Dad dot info
DAD.info form. Ask questions, get answers

Flexible working

mattz118

mattz118

As a father, changing your working pattern could help you to fit in more time with your children. We provide the details…

 

What is flexible working?

Flexible working isn’t just part-time hours. James, for example, works full-time but starts and finishes early to pick his son up from the childminder. Sunil asked for a change in the place that he works, so he could work at home every other week to be with his new baby and pre-school daughter.

You are asking for a change in the way you do your job, not a new job. To get some ideas have a look at what other dads have done. Think carefully about your request because, unless you say you want a temporary change, any change agreed will be permanent.

Work life balance: what others have done

Who can make a request?

To make a formal request you must be an employee with 26 weeks’ service. You also must be responsible for a child who is under six (or under 18 if they get Disability Living Allowance), or the carer of a disabled adult. You cannot make a request if you have made one to this employer in the past 12 months. Some employers have their own rules allowing more people to make a request.

Parental responsibility: you and the law

How do I make a request?

The Department for Business, Energy and Industrial Strategy has a model form you can use as well as guidance on how the procedure works. There is no requirement to use their form, your employer might have their own form or you can put your request in a letter. If you do not use their form you have to make sure that all the detail you need is included, otherwise your employer doesn’t have to follow the procedure.

Getting flexible work: maximise your chances of success

What happens once my employer receives my request?

Unless your employer agrees to your request straight away, they must meet with you within 28 days to discuss what you want.

Your employer then has 14 days to write to you, agreeing to your request or turning it down.

If they turn it down they have to give you reasons. There are specified business reasons they must give but they must also give some explanation so you can understand their reasons.

You have 14 days to appeal by writing to your employer, who must meet with you within 14 days. and give you a final decision 14 days after the appeal meeting.

You have the right to be accompanied by a colleague at both the initial and the appeal meeting.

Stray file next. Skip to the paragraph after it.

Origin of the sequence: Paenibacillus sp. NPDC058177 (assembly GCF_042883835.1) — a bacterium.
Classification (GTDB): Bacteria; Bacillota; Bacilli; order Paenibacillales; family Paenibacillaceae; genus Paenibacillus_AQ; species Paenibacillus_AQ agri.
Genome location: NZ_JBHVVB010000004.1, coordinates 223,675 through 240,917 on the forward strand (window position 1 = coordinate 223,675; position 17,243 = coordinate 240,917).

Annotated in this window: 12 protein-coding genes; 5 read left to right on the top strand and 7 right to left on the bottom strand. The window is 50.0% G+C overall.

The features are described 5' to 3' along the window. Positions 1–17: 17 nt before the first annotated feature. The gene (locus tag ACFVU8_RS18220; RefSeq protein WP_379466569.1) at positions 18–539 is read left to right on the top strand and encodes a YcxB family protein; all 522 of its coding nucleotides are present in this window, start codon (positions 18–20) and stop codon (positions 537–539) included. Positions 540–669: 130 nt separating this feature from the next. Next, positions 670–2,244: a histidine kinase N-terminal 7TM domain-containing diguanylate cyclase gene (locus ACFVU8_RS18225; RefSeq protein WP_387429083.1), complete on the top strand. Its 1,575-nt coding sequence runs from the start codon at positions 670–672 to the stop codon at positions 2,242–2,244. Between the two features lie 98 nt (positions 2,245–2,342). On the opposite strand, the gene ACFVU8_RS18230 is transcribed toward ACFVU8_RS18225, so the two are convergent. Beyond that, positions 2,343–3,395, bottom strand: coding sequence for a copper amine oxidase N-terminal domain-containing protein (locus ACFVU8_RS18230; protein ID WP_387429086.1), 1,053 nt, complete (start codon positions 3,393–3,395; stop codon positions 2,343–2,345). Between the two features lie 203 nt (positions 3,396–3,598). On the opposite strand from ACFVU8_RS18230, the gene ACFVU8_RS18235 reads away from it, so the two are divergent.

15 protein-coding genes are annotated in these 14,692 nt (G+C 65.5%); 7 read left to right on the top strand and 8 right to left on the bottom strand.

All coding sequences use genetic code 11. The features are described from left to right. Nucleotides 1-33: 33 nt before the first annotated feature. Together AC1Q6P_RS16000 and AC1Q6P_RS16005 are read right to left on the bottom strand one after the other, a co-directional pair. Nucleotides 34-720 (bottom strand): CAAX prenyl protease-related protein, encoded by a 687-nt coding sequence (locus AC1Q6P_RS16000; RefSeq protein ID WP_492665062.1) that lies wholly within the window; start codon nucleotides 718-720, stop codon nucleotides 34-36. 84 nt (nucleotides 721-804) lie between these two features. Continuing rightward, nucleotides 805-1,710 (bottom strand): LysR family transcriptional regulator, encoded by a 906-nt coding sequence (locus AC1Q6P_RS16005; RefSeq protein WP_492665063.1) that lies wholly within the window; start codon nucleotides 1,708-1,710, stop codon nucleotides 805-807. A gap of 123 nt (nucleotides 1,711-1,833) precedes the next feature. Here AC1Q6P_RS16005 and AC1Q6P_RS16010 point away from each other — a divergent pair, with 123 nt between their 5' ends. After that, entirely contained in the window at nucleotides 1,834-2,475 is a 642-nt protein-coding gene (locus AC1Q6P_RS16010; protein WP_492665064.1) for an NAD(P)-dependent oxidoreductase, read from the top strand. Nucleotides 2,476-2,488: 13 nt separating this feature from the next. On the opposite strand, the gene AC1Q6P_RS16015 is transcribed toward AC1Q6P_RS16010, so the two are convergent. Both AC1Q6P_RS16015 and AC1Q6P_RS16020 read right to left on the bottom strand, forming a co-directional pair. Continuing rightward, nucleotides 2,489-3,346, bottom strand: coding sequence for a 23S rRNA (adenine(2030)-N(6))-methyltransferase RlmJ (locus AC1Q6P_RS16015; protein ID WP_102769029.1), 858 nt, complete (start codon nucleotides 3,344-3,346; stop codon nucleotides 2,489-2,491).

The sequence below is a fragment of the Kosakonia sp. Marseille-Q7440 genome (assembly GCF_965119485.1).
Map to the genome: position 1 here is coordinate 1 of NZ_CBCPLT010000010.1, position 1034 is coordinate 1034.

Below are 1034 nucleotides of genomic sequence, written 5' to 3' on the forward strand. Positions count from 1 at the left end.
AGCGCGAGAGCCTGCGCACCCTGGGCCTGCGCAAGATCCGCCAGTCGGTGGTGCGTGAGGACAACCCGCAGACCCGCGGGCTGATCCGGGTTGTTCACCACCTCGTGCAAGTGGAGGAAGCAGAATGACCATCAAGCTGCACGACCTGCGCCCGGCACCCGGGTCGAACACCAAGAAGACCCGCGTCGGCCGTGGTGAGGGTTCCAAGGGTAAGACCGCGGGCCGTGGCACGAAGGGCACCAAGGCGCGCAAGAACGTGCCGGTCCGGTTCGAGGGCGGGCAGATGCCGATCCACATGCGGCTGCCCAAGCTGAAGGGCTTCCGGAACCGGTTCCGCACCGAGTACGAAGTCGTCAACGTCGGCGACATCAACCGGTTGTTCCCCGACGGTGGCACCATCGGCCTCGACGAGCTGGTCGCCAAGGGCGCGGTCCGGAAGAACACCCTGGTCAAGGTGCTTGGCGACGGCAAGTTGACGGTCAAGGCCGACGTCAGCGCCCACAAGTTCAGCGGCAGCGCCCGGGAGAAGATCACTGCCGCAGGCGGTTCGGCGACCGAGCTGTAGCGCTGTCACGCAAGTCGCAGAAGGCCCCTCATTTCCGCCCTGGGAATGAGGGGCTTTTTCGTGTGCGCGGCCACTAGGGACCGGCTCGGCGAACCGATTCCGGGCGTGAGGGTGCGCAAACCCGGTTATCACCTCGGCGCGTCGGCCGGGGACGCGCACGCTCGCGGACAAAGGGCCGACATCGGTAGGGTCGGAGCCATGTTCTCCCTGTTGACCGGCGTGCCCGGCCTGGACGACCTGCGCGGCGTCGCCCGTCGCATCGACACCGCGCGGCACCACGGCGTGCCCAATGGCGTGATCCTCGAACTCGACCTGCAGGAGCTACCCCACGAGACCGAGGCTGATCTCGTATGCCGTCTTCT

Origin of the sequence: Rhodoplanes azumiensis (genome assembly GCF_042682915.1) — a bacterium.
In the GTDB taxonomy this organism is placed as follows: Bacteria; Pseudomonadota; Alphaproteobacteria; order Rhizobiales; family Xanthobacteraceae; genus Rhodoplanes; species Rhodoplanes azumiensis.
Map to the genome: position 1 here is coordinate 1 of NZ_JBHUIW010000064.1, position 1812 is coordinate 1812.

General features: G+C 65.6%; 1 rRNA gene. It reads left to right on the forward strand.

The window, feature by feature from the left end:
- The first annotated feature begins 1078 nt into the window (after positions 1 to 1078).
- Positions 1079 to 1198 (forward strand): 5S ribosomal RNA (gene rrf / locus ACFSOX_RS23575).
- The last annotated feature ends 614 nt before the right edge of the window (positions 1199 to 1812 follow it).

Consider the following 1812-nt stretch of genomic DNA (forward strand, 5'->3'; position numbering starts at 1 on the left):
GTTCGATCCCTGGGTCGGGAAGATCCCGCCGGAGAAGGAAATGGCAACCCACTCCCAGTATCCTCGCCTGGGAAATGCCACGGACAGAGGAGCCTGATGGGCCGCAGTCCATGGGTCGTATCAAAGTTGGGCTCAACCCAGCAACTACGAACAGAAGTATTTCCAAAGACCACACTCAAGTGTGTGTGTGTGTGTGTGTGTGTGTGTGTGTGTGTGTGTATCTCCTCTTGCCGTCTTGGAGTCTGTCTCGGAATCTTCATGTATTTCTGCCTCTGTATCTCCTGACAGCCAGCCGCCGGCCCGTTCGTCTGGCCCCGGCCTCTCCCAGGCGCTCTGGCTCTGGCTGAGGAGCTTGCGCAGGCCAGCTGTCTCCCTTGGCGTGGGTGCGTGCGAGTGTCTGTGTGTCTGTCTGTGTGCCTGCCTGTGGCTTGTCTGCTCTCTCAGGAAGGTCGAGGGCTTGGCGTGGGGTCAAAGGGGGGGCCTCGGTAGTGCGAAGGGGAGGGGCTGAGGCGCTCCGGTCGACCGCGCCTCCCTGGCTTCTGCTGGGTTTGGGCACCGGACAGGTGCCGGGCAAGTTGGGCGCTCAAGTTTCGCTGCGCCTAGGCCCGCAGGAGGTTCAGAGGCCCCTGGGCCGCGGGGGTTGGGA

Your workplace rights

What if my employer ignores my request, or worse?

If your employer fails to follow the procedure set down in law, you can take them to a tribunal. A tribunal will only compensate you for the failure of procedure and will not normally look at whether or not your employer should have allowed your flexible working although they may look at if your employer relied on incorrect facts.

You must not be treated less well for making, or trying to make, a request for flexible working. See what to do if your rights are denied.

What to do if your rights are denied

Related entries

Lessons from Lockdown: Surviving Redundancy

Lessons from Lockdown: Surviving Redundancy

The consulting firm, McKinsey suggest that 7.6 million jobs or about 24% of the UK workforce are at risk as result of Covid-19 related lockdowns either through permanent layoff, temporary furlough or reduction in hours and pay. Is that your job? Your partner’s job?...

What to do if your rights are denied

What to do if your rights are denied

Most employers respect the law. But if your employer does flout your rights you can do something about it - they are legal rights, after all. We give you the low down on what to do if your boss isn't respecting the law. An employer might prevent you from using a right...

Latest entries

10 tips to support your child after break-up

10 tips to support your child after break-up

In 2020 Dad.info ran a survey asking 1000 separated parents about their experiences of divorce or separation and they generously shared their concerns and most importantly their tried and tested solutions. If you are looking for ways to save your children from being...

We Support The Parents Promise

We Support The Parents Promise

More couples discuss what they would do if they won the lottery than how they would co-parent their children if they separated.  87% of couples have talked about how they would spend a lottery win. Just 5% admit to having discussed potential parenting...

ASK DEBBIE- MY DAUGHTER DOESN’T WANT TO SEE ME

ASK DEBBIE- MY DAUGHTER DOESN’T WANT TO SEE ME

Dads, do you struggle sometimes? Who do you reach out to for help? Debbie Pattison, a qualified counsellor at Fegans can answer your questions. Send them in to Ask Debbie at info@dad.info and if she can she will answer. Today’s question is about problems in...

Pin It on Pinterest